Sunday, March 11, 2007

People are strange

I should know, I'm one of them after all. And I spent four years at university studying their varied and multifarious strangenesses, but I still find it hard to fathom.

The Sunshine Inn, where the Horse Doctor and I are about to spend the last night of our great Canadian Skiing Adventure, is well set up for the alpiniste. It has a large room located at the edge of the building in which special boot-drying racks have been set up. These wonderful things blow warm air into your upturned ski boots overnight, drying them and making them delightfully toasty to wear the next morning. The room also has lockers in which to put your skis. These too are heated, and have drainage at the base so that your snow-pasted equipment can dry quickly. Access to the drying room is restricted to hotel guests, so it is fairly secure, and the management requests, politely, that patrons do not take their wet skis and smelly boots to their rooms, where there's nowhere to dry them anyway.

So what do people do? They take their skis and boots to their rooms.

Why do they do it? I've really no idea.

There is a large sign on the wall of the drying room, asking patrons not to place their skis or snowboards against the boot drying racks. Doing so takes up the space for half a dozen boots, doesn't actually dry your skis, and is generally a pretty stupid thing to do.

So what do people do? They crowd the racks with their snow-crusted skis and boards, making it difficult for the rest of us to find somewhere to dry our boots.

Why do they do it? Probably because the racks are straight ahead as you come in from outside, and you don't have to open a locker door. It's so much easier to let someone else be inconvenienced.

The Sunshine Inn has a large hot-tub, capable of taking about forty people. It's outdoors, so you can get snow in your hair as you let the warm water and bubbles massage your weary muscles. It's a very civilised place, really.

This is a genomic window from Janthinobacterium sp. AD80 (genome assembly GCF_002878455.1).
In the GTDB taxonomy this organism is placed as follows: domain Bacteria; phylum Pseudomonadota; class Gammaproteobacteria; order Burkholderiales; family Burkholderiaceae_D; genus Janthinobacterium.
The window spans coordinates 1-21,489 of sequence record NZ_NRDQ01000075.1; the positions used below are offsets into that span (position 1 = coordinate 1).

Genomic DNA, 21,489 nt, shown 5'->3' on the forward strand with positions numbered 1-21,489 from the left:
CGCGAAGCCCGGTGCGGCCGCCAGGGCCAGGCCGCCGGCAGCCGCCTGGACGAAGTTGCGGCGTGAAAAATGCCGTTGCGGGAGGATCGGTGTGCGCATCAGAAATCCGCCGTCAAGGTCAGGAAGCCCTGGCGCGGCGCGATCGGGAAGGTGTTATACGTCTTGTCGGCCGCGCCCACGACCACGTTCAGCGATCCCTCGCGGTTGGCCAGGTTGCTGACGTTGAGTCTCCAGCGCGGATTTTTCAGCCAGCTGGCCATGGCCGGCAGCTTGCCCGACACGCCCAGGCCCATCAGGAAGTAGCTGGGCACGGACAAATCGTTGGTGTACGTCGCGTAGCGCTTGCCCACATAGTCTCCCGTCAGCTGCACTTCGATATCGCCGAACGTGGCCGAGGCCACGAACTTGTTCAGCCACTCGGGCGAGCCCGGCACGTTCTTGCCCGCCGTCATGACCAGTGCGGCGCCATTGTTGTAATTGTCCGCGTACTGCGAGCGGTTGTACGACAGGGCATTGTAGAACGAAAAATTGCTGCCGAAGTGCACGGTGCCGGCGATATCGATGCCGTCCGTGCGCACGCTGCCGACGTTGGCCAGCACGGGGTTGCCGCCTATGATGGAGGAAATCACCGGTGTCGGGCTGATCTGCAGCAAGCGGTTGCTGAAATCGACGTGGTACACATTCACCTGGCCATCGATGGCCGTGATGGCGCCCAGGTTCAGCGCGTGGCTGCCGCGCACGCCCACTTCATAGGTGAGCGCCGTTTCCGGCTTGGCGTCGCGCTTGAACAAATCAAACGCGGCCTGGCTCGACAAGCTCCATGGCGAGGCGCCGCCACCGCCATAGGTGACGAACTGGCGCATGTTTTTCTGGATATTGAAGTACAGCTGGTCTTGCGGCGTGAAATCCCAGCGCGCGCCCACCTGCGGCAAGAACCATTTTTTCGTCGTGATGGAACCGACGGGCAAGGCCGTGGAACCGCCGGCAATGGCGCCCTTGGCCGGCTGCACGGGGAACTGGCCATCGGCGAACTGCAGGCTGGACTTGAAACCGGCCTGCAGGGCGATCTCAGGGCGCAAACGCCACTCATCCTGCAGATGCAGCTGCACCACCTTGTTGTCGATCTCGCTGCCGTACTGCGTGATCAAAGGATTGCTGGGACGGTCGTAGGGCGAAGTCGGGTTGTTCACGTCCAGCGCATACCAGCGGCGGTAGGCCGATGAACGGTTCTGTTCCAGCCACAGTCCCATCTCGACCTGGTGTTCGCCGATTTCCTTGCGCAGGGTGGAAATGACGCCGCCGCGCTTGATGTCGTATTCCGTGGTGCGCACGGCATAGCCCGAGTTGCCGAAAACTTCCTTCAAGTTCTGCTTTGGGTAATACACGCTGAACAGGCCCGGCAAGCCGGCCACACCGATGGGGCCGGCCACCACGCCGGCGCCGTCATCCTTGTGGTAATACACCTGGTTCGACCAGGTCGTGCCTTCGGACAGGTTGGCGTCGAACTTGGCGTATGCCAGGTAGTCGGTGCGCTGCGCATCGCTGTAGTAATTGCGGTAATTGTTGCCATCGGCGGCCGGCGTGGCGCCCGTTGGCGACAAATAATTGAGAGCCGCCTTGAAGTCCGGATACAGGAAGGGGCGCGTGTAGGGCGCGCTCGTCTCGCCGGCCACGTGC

To get to it, you again need your room key, and then have to pass through a changing room before exiting into the cold and a hurried dash to the pool. On the door before you step outside is a polite notice asking that you shower before entering the tub. The showers are directly behind you as you read this notice. It's not much to ask, to rinse the day's sweat from your wobbling flesh before plunging into a pool shared with other, sensitive folk.

So what do people do? They walk on through regardless and jump straight on in.

Why do they do it? Sheer laziness, and a complete lack of regard for the sensibilities of anyone else on the planet.

Yesterday, one woman lit up a cigarette whilst she was lounging in the pool, despite the many no smoking signs and the complete lack of ashtrays. Fortunately by the time I got there, she'd gone; violence against women can never be justified.

This is not a particularly Canadian problem, I hasten to add. Most of the people disobeying the rules are probably not locals, and I've encountered this kind of behaviour all around the world. It is particularly prevalent in the UK, sadly, where most people seem to think that rules are there for everyone else, not them. It doesn't stop them getting upset, angry and violent when the breaking of those same rules makes life difficult for them though. Nor do they take kindly to having their hypocrisy pointed out to them, as I have learned to my painful cost.

I don't believe in blindly following rules for their own sake. There are plenty that are just plain daft, many that are outdated and in need of repeal. But where there is good reason, and the extra effort required to abide by a rule rather than flout it is so minimal as to be non-existent, then to fail to co-operate is the worst kind of unthinking selfishness. Manners Makyth Man was the motto of my old school, and the point about manners is not your Ps and Qs, not which knife to use with which course at dinner; it's about considering the effect your actions will have on those around you. If you decide that their inconvenience is less important than your convenience, then at least you have considered them first. All too often today the sort of stupid failure to abide by a few simple rules designed to make life easier for everyone stems from a complete lack of awareness of others.

It may seem petty to moan about a woman smoking in the hot tub, but it is the little things that chip away at society and social cohesion. Record divorce rates, soaring crime and a general lack of responsibility cannot be far behind.

Gosh, this has turned into a rant. It was meant to be just a bit of social observation. Sorry.

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